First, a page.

Nutrition and oral health
Our ancestors still had to work hard for their daily portion of plants and nuts. And then needed their teeth to process this fiber-rich, low-calorie food. We just go to the supermarket for us (often processed and sugar rich) food. We eat more often than our ancestors and many more sweet and sour products. As a result, the risk of tanturia and caries increased in addition to the risk of overweight and welfare diseases. All reason therefore to be aware of your eating patterns and eating habits.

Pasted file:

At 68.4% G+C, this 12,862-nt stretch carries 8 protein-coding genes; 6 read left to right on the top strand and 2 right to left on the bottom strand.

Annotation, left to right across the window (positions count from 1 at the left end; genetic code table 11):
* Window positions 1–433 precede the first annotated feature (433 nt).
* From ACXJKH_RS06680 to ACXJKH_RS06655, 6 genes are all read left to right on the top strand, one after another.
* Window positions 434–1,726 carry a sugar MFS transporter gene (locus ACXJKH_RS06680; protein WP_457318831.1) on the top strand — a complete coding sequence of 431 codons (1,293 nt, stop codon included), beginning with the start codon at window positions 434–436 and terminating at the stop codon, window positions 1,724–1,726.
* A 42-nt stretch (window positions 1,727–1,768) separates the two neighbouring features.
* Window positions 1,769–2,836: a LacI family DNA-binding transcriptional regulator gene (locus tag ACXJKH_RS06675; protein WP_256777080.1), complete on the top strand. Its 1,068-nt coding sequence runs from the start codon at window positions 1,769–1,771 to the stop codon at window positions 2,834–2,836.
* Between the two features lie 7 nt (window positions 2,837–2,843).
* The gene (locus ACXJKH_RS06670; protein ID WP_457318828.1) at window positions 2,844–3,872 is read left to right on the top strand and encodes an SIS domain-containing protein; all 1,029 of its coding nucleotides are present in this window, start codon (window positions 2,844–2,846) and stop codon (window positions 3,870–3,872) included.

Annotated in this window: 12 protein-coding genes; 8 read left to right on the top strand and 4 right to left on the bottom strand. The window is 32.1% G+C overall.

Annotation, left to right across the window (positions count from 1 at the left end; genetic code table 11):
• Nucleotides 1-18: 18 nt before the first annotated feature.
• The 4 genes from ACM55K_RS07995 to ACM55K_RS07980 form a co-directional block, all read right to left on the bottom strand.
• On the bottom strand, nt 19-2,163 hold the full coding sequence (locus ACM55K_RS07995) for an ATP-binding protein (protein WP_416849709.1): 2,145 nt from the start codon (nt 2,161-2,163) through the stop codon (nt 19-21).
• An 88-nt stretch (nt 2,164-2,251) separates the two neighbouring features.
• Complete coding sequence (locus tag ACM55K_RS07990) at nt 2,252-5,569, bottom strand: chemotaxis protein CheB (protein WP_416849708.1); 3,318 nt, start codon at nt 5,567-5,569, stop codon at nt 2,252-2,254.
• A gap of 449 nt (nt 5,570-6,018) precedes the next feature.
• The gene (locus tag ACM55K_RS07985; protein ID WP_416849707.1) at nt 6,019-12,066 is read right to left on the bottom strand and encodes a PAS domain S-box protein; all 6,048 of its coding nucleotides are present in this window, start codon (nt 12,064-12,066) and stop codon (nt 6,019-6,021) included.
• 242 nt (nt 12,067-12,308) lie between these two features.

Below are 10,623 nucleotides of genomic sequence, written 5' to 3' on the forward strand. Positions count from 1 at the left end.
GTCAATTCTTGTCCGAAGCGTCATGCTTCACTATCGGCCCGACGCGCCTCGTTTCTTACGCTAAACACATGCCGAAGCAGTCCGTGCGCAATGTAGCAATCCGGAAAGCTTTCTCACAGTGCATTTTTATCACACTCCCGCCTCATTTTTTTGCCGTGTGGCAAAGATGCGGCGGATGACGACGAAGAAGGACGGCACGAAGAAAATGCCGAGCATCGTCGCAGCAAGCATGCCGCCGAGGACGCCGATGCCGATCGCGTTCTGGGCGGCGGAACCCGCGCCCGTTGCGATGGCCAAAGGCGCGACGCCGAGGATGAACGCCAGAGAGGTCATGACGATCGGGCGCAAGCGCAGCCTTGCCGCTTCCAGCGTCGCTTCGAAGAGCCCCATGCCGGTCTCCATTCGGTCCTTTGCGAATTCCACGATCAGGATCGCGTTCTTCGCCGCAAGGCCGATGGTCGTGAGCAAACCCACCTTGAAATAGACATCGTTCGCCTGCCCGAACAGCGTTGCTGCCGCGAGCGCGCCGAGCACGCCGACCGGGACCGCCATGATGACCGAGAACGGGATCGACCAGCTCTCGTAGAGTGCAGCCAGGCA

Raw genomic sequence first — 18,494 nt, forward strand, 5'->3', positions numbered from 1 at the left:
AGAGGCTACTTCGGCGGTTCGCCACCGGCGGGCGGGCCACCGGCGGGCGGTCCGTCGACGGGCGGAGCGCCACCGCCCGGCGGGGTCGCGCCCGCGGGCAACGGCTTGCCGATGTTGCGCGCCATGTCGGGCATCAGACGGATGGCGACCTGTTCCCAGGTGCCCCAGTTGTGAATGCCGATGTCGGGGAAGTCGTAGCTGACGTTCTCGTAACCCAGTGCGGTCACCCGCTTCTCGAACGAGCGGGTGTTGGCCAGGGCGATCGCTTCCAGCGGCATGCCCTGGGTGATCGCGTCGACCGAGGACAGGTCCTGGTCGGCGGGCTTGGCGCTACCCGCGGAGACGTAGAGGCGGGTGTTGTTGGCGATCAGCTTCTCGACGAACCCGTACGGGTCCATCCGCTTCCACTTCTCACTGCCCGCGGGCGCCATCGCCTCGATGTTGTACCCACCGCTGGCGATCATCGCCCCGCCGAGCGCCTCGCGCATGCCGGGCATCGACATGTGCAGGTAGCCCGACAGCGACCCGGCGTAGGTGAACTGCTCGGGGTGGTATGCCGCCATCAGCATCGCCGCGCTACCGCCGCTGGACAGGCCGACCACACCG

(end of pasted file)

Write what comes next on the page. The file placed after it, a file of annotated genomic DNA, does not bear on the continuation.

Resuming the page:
What and how you eat affects the health of your mouth in different ways. And your oral health has an impact on your overall health. Below is an overview of mouth disorders that affect your eating patterns (along with oral hygiene and hereditary factors):
- Tooth erosion
- Dry mouth
- Mouth swallowing problems
- Taste and smell disorders
- Gingivitis and periodontitis (inflamed gums)
- Mouth ulcers
- Glossitis (inflammation of the tongue)
- Cheilitis angularis (damaged corners)
- Cold sore (herpes simplex I)
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